Our biggest economic threat is decisions we take ourselves
Brexit and Trump are dangers to Ireland but far worse is poor policy and planning
Housing output has been below the equilibrium level of about 30,000 units for a number of years. Housing output needs to rise. Photograph: Chris Ratcliffe/Bloomberg
The Irish economy is currently experiencing a fall in unemployment not seen since the late 1990s. There are obviously many factors that are different but a comparison to the late 1990s is not entirely without merit. In fact, at 6 per cent, the current growth rate of full-time employment is the fastest growth in that indicator since 1999.
Like now, the economy of the late 1990s had gone through a period of rapid growth and the question arose of “what is in store for the Celtic Tiger?” A common view was that after growing at 8 per cent or above for a number of years, the economy would return to its long-run average potential growth rate which is usually put between 3 and 4 per cent.
Although based on sound analysis, that growth would slow because of the real and financial constraints that an economy faces, these predictions were wrong. They were wrong because we cheated the financial constraint through credit expansion and we cheated the real constraints on what the economy could produce by importing labour.
An economy cannot grow above its long-run potential growth rate for ever. If something cannot go on forever; it will stop. The credit-fuelled growth came to a shuddering halt in 2008, by which time significant imbalances had built up and we went through a painful process of reducing our reliance on borrowing and saw a return to outward migration.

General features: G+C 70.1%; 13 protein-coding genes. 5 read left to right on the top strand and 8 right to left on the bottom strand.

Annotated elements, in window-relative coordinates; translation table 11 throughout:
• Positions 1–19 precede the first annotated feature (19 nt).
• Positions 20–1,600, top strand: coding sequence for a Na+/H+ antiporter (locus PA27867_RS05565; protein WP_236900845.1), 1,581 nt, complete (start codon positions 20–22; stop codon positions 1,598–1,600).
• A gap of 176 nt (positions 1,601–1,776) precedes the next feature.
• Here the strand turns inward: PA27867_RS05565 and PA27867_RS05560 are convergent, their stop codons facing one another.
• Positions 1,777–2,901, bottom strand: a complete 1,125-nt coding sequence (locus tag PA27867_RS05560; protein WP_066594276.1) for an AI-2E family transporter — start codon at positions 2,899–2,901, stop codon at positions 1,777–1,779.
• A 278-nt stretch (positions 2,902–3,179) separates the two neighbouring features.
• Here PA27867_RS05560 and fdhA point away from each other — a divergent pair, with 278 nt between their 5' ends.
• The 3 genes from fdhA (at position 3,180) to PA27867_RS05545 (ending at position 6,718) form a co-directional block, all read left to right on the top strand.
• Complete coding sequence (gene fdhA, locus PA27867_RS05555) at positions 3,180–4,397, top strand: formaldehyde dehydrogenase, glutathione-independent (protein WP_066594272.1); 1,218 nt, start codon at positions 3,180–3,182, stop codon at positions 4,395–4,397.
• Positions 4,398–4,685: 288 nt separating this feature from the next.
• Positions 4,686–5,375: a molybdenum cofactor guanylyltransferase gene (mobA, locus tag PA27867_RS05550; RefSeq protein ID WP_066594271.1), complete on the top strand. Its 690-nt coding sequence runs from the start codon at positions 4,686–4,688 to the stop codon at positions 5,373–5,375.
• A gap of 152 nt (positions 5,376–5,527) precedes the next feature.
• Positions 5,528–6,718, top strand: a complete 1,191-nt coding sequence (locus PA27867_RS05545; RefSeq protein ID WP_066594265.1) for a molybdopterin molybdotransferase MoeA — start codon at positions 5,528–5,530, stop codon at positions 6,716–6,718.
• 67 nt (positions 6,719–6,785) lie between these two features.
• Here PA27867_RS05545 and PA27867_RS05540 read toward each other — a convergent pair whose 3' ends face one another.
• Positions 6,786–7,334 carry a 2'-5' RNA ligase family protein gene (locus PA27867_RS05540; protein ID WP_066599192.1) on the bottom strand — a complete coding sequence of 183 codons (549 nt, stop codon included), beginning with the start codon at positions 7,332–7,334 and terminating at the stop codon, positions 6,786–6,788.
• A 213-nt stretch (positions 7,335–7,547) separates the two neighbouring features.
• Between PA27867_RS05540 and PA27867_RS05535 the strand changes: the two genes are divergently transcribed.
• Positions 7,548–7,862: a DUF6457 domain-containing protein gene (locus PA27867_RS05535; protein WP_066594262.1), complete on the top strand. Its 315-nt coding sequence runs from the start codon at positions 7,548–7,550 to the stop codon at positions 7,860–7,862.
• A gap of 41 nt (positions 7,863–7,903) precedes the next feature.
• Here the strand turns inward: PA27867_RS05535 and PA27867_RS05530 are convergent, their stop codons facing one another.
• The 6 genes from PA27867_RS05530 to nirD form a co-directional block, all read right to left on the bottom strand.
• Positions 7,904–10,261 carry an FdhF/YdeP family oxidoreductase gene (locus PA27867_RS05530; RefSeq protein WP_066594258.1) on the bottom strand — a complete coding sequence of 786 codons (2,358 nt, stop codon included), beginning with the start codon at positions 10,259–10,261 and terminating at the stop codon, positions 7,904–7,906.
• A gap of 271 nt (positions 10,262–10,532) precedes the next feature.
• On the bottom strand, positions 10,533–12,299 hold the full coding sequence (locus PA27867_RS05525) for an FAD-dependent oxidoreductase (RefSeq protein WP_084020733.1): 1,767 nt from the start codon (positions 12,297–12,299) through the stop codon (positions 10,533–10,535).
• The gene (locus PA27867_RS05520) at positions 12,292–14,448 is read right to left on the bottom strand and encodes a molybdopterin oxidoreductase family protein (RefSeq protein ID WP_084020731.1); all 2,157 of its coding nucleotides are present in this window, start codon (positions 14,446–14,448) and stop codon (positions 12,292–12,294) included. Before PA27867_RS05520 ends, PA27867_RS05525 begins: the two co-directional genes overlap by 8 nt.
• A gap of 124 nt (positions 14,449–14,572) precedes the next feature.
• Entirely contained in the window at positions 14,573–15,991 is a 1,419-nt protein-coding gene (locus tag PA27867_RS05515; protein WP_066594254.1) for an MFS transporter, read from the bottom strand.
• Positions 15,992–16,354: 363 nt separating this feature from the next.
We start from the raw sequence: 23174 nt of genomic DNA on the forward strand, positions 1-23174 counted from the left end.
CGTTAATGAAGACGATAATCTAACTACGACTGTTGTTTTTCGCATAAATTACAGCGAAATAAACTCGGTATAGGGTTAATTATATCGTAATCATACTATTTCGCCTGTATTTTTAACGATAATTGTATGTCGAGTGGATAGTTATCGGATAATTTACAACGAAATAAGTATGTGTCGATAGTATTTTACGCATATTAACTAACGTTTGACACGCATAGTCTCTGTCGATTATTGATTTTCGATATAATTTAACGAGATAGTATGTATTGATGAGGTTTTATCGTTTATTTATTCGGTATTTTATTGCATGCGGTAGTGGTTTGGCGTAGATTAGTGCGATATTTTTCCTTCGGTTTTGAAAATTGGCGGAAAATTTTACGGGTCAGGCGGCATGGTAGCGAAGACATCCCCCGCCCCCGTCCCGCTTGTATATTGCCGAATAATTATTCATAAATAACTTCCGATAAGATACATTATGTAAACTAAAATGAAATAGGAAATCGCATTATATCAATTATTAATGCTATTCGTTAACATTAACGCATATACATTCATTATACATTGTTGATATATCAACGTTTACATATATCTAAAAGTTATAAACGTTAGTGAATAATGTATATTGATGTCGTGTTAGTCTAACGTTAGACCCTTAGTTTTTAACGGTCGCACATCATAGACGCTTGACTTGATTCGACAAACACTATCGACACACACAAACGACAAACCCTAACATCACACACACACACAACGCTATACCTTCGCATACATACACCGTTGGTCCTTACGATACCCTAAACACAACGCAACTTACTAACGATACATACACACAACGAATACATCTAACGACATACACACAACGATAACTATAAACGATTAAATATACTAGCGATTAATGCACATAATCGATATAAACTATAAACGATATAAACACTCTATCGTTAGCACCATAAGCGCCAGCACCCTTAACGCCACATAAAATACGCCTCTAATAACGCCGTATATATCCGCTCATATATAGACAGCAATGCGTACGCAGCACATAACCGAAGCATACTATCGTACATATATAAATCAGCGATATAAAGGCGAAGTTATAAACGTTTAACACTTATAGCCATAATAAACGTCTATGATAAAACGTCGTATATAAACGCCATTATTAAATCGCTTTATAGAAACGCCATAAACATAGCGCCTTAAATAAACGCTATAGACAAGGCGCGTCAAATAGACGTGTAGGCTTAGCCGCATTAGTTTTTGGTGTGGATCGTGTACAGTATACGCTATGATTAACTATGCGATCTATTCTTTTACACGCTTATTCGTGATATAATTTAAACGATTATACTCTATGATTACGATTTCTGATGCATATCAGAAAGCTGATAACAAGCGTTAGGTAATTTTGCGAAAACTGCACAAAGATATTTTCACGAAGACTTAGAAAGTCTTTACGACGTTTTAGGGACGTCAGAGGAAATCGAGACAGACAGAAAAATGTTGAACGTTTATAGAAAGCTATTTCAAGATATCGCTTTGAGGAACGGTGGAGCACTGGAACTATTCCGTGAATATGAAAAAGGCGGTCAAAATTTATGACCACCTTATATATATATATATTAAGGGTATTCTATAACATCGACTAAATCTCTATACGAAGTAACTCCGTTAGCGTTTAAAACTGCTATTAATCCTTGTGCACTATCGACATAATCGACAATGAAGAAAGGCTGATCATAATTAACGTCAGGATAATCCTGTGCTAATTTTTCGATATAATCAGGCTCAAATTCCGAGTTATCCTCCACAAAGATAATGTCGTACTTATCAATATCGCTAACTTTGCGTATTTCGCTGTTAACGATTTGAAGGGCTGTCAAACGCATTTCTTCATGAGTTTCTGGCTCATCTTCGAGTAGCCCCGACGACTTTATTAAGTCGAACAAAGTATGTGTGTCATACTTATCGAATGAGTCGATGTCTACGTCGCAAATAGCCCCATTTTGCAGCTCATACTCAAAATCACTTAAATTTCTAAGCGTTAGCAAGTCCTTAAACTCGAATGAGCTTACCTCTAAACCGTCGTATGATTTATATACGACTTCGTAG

So what is now in store for the Irish economy? Just like the late 1990s, there are very few danger signs and maybe a prediction of a return to average growth rates of between 3 and 4 per cent is appropriate. But the Irish economy doesn’t do moderation. In only 18 years since 1960 has the economy recorded growth of between 2 and 5 per cent.
Most forecasts, including those of the Department of Finance, endorsed by Irish Fiscal Advisory Council , say annual growth will average about 3.5 per cent over the next five years. And most analysts with an eye on the UK exit from the EU or the US administration of President Donald Trump would see risks to the downside of these forecasts. But what about the things we can’t see?
The economists of the 1990s didn’t foresee the wall of credit or influx of migrants that enabled the excess growth of the 2000s. Could the pressures of unsustainably high growth build up in the Irish economy again? The nature of the Irish economy is one in which imbalances can emerge very quickly.
Housing output has been below the equilibrium level of about 30,000 units for a number of years. Housing output needs to rise and current forecasts imply that output will rise in steady increments to reach 30,000 units by 2021. However, that would only be enough to cover ongoing demand; it would not be sufficient to meet the excess demand that has built up over the past few years. To clear that, annual output will have to rise above 30,000 units for a period.